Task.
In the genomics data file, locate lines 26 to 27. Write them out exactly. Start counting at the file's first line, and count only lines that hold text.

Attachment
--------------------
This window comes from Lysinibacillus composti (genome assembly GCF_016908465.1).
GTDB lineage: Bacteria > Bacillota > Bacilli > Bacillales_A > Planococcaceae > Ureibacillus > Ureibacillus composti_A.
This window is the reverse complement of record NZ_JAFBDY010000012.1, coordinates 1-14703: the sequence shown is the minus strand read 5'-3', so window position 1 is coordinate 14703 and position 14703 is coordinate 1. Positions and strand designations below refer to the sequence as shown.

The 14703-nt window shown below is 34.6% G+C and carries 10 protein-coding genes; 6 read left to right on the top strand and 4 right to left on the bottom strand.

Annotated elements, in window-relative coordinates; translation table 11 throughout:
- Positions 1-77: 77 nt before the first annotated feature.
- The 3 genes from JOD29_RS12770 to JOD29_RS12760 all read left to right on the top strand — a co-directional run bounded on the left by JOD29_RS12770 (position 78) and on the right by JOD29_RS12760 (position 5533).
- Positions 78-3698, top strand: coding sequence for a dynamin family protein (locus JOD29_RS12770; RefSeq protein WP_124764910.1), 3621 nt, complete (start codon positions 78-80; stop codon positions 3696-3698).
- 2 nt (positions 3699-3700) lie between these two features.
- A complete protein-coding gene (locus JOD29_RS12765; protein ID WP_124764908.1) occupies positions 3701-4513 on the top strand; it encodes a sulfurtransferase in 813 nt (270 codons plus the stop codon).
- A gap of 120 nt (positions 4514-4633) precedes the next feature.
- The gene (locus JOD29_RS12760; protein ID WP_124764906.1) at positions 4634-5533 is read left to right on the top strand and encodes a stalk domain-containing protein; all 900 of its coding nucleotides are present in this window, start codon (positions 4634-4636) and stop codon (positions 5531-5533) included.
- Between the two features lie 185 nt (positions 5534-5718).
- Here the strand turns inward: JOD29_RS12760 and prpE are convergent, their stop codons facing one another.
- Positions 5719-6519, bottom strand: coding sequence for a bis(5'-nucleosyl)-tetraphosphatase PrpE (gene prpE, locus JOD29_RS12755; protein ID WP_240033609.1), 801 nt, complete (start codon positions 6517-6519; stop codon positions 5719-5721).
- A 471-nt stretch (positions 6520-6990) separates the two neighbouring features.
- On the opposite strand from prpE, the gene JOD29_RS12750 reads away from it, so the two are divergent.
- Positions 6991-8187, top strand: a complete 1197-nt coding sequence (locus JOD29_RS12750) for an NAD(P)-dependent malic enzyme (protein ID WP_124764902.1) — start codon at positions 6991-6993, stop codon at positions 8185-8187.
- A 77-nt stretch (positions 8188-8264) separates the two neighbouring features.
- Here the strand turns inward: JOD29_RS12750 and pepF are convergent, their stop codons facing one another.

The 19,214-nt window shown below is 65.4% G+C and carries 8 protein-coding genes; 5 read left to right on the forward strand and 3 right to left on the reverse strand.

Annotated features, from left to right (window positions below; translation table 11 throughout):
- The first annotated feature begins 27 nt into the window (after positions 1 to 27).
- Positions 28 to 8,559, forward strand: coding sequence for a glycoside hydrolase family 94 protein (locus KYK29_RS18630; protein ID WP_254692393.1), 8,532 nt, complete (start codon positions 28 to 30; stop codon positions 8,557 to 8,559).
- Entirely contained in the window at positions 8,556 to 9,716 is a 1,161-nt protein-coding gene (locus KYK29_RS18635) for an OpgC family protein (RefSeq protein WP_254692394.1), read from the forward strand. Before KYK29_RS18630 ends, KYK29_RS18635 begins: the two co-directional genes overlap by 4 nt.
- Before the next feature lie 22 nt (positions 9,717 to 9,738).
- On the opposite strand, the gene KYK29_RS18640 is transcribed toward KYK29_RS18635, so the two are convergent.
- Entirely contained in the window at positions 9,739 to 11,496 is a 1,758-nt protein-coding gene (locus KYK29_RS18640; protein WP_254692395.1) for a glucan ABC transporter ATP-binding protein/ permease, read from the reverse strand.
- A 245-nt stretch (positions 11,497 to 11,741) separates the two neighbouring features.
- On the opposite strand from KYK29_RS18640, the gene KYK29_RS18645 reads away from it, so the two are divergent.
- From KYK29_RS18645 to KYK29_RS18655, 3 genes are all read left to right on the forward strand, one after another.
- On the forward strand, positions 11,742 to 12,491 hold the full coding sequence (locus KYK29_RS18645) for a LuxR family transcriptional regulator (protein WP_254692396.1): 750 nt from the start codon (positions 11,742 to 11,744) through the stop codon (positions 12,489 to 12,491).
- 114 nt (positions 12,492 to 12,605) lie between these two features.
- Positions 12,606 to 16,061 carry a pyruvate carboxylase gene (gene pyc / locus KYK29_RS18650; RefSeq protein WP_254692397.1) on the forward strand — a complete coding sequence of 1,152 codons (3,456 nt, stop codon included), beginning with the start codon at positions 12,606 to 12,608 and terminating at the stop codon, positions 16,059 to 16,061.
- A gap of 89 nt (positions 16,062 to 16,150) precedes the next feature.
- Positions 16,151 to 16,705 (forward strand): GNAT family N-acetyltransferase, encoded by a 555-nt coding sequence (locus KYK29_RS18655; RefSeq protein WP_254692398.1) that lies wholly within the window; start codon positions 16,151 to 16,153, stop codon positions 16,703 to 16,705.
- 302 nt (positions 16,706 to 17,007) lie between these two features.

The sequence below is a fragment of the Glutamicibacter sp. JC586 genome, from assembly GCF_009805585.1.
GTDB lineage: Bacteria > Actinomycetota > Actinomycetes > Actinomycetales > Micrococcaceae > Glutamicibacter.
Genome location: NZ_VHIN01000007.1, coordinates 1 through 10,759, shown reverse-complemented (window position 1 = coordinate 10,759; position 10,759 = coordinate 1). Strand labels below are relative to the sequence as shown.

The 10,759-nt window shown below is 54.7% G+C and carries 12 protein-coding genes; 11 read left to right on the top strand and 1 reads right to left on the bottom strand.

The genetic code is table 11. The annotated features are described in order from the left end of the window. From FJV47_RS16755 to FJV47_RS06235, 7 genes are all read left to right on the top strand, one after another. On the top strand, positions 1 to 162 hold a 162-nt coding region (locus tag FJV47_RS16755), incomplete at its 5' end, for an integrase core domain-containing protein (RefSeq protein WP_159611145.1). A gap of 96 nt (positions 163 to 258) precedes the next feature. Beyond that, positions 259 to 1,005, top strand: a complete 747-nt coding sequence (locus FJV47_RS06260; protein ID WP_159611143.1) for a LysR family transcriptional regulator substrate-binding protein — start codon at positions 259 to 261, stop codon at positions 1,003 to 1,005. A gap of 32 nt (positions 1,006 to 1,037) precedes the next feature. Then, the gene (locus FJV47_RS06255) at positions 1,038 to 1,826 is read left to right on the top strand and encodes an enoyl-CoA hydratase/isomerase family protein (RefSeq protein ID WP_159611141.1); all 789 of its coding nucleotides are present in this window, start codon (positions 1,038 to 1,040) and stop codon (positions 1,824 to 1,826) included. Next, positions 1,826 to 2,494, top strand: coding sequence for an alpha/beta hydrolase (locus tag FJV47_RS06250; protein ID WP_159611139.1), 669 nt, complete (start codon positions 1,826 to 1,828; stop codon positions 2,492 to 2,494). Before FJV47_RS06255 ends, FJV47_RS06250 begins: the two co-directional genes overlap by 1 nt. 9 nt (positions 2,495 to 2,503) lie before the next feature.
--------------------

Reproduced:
- Before the next feature lie 22 nt (positions 9,717 to 9,738).
- On the opposite strand, the gene KYK29_RS18640 is transcribed toward KYK29_RS18635, so the two are convergent.